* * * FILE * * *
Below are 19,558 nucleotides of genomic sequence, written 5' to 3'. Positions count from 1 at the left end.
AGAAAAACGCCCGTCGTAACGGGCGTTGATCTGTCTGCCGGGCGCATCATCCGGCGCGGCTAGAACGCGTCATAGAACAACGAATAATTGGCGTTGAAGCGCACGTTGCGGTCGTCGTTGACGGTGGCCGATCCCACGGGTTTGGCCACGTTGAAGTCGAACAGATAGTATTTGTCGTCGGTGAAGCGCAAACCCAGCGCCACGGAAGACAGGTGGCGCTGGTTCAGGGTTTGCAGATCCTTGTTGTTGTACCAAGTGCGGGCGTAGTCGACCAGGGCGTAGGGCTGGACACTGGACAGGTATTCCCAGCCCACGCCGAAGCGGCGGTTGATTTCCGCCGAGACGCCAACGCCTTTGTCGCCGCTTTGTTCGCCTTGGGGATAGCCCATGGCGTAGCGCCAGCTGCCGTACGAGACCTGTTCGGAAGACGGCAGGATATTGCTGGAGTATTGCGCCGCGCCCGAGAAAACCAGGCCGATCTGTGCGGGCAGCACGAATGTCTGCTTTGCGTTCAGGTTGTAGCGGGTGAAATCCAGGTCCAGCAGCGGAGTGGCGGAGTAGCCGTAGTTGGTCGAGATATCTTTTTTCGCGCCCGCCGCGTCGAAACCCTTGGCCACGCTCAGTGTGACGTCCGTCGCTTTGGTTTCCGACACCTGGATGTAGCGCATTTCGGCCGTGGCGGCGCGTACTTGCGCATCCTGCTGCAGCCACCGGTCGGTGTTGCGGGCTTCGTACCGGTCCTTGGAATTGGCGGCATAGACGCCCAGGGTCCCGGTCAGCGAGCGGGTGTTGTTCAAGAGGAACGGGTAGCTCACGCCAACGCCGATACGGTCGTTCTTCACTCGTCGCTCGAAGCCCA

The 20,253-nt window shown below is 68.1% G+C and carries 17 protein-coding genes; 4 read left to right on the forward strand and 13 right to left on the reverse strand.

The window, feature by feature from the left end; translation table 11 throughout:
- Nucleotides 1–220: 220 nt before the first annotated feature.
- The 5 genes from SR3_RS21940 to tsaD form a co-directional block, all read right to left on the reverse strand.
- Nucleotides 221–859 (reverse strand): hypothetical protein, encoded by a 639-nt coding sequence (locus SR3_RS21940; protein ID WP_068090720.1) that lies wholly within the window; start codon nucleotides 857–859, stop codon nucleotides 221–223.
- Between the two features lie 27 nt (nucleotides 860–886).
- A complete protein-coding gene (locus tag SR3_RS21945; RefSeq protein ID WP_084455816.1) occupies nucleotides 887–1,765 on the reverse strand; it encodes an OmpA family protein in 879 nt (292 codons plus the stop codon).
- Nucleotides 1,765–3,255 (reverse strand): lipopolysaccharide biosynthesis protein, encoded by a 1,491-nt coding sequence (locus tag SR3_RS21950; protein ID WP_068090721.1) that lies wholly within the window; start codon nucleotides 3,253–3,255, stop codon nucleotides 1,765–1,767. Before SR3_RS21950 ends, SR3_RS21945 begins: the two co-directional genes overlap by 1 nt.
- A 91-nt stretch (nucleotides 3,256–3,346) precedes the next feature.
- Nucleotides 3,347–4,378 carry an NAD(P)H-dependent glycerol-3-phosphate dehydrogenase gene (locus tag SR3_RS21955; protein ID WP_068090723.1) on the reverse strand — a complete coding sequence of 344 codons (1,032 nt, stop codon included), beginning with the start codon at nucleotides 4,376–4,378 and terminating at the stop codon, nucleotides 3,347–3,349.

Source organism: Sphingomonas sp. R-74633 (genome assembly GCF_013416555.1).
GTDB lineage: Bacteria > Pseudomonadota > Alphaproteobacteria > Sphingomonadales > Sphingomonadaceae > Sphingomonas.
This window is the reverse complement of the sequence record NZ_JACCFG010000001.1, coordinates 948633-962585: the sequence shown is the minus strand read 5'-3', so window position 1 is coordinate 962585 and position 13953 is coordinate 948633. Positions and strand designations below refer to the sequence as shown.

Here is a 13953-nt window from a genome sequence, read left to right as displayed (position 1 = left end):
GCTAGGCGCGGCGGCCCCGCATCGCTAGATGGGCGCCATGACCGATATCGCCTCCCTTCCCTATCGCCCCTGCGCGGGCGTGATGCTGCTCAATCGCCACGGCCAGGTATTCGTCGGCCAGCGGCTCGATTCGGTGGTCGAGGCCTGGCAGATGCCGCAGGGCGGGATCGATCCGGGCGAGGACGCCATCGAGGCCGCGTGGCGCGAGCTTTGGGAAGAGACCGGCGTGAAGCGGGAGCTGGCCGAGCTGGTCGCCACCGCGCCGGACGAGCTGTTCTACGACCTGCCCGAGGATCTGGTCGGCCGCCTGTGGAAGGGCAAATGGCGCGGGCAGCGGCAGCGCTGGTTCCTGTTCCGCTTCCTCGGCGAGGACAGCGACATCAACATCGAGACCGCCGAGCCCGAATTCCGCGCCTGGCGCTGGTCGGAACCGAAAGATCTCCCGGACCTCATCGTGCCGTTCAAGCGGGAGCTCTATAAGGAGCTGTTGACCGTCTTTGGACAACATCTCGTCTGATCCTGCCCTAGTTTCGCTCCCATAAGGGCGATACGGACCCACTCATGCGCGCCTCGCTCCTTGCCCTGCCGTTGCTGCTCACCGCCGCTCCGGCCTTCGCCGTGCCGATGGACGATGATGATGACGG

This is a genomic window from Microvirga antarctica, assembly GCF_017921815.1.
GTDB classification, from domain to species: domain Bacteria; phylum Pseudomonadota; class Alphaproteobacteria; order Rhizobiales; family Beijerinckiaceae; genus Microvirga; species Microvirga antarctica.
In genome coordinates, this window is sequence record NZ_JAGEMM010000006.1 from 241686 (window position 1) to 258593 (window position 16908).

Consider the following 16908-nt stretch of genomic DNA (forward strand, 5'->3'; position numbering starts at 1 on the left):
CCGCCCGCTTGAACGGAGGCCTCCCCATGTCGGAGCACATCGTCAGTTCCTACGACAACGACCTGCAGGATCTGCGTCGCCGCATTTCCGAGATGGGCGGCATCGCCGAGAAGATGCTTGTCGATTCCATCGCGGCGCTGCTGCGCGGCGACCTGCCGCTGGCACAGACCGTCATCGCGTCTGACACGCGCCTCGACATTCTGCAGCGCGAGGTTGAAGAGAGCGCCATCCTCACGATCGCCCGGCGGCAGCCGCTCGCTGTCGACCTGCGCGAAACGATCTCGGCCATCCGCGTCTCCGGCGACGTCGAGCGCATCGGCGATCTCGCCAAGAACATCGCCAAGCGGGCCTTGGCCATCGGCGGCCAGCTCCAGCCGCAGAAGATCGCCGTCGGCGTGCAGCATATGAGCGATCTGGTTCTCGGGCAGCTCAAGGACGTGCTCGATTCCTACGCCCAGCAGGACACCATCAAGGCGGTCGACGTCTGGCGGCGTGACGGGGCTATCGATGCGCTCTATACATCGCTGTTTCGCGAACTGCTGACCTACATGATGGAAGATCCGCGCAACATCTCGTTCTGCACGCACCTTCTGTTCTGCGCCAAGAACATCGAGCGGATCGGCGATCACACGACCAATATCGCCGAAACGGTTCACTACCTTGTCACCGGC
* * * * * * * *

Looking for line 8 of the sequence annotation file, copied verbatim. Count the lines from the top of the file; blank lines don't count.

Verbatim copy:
- Between the two features lie 27 nt (nucleotides 860–886).